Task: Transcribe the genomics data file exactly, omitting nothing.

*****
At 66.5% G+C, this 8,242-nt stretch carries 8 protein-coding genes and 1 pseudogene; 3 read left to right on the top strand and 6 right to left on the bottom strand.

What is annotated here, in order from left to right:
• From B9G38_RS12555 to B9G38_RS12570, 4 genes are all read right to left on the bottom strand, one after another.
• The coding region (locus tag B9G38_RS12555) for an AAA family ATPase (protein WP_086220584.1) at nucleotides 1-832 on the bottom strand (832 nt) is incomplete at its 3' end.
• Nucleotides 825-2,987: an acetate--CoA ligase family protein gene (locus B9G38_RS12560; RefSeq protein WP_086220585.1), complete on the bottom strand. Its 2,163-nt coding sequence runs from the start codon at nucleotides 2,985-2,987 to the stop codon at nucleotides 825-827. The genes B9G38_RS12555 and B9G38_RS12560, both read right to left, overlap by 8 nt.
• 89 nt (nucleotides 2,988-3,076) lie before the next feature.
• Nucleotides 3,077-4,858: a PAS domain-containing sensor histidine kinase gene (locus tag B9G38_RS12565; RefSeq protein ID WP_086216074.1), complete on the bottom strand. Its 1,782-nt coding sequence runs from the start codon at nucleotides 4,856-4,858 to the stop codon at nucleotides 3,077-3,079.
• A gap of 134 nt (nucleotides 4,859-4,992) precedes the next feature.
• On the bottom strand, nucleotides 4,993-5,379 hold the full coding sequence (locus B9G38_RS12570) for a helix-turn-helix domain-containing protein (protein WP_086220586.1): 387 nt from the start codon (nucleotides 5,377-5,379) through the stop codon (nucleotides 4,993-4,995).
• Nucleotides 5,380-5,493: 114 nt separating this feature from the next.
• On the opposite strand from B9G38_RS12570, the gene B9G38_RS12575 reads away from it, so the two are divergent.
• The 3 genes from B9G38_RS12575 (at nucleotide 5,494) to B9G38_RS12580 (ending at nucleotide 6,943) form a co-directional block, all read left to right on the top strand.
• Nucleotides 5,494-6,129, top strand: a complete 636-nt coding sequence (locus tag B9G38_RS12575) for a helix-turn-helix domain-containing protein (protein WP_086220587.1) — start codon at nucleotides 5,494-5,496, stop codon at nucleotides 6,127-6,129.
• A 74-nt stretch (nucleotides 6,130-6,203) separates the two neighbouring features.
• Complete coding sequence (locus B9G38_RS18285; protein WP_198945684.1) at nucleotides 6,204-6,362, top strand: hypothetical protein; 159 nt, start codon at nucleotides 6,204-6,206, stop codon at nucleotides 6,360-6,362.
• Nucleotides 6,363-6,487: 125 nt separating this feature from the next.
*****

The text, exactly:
At 66.5% G+C, this 8,242-nt stretch carries 8 protein-coding genes and 1 pseudogene; 3 read left to right on the top strand and 6 right to left on the bottom strand.

What is annotated here, in order from left to right:
• From B9G38_RS12555 to B9G38_RS12570, 4 genes are all read right to left on the bottom strand, one after another.
• The coding region (locus tag B9G38_RS12555) for an AAA family ATPase (protein WP_086220584.1) at nucleotides 1-832 on the bottom strand (832 nt) is incomplete at its 3' end.
• Nucleotides 825-2,987: an acetate--CoA ligase family protein gene (locus B9G38_RS12560; RefSeq protein WP_086220585.1), complete on the bottom strand. Its 2,163-nt coding sequence runs from the start codon at nucleotides 2,985-2,987 to the stop codon at nucleotides 825-827. The genes B9G38_RS12555 and B9G38_RS12560, both read right to left, overlap by 8 nt.
• 89 nt (nucleotides 2,988-3,076) lie before the next feature.
• Nucleotides 3,077-4,858: a PAS domain-containing sensor histidine kinase gene (locus tag B9G38_RS12565; RefSeq protein ID WP_086216074.1), complete on the bottom strand. Its 1,782-nt coding sequence runs from the start codon at nucleotides 4,856-4,858 to the stop codon at nucleotides 3,077-3,079.
• A gap of 134 nt (nucleotides 4,859-4,992) precedes the next feature.
• On the bottom strand, nucleotides 4,993-5,379 hold the full coding sequence (locus B9G38_RS12570) for a helix-turn-helix domain-containing protein (protein WP_086220586.1): 387 nt from the start codon (nucleotides 5,377-5,379) through the stop codon (nucleotides 4,993-4,995).
• Nucleotides 5,380-5,493: 114 nt separating this feature from the next.
• On the opposite strand from B9G38_RS12570, the gene B9G38_RS12575 reads away from it, so the two are divergent.
• The 3 genes from B9G38_RS12575 (at nucleotide 5,494) to B9G38_RS12580 (ending at nucleotide 6,943) form a co-directional block, all read left to right on the top strand.
• Nucleotides 5,494-6,129, top strand: a complete 636-nt coding sequence (locus tag B9G38_RS12575) for a helix-turn-helix domain-containing protein (protein WP_086220587.1) — start codon at nucleotides 5,494-5,496, stop codon at nucleotides 6,127-6,129.
• A 74-nt stretch (nucleotides 6,130-6,203) separates the two neighbouring features.
• Complete coding sequence (locus B9G38_RS18285; protein WP_198945684.1) at nucleotides 6,204-6,362, top strand: hypothetical protein; 159 nt, start codon at nucleotides 6,204-6,206, stop codon at nucleotides 6,360-6,362.
• Nucleotides 6,363-6,487: 125 nt separating this feature from the next.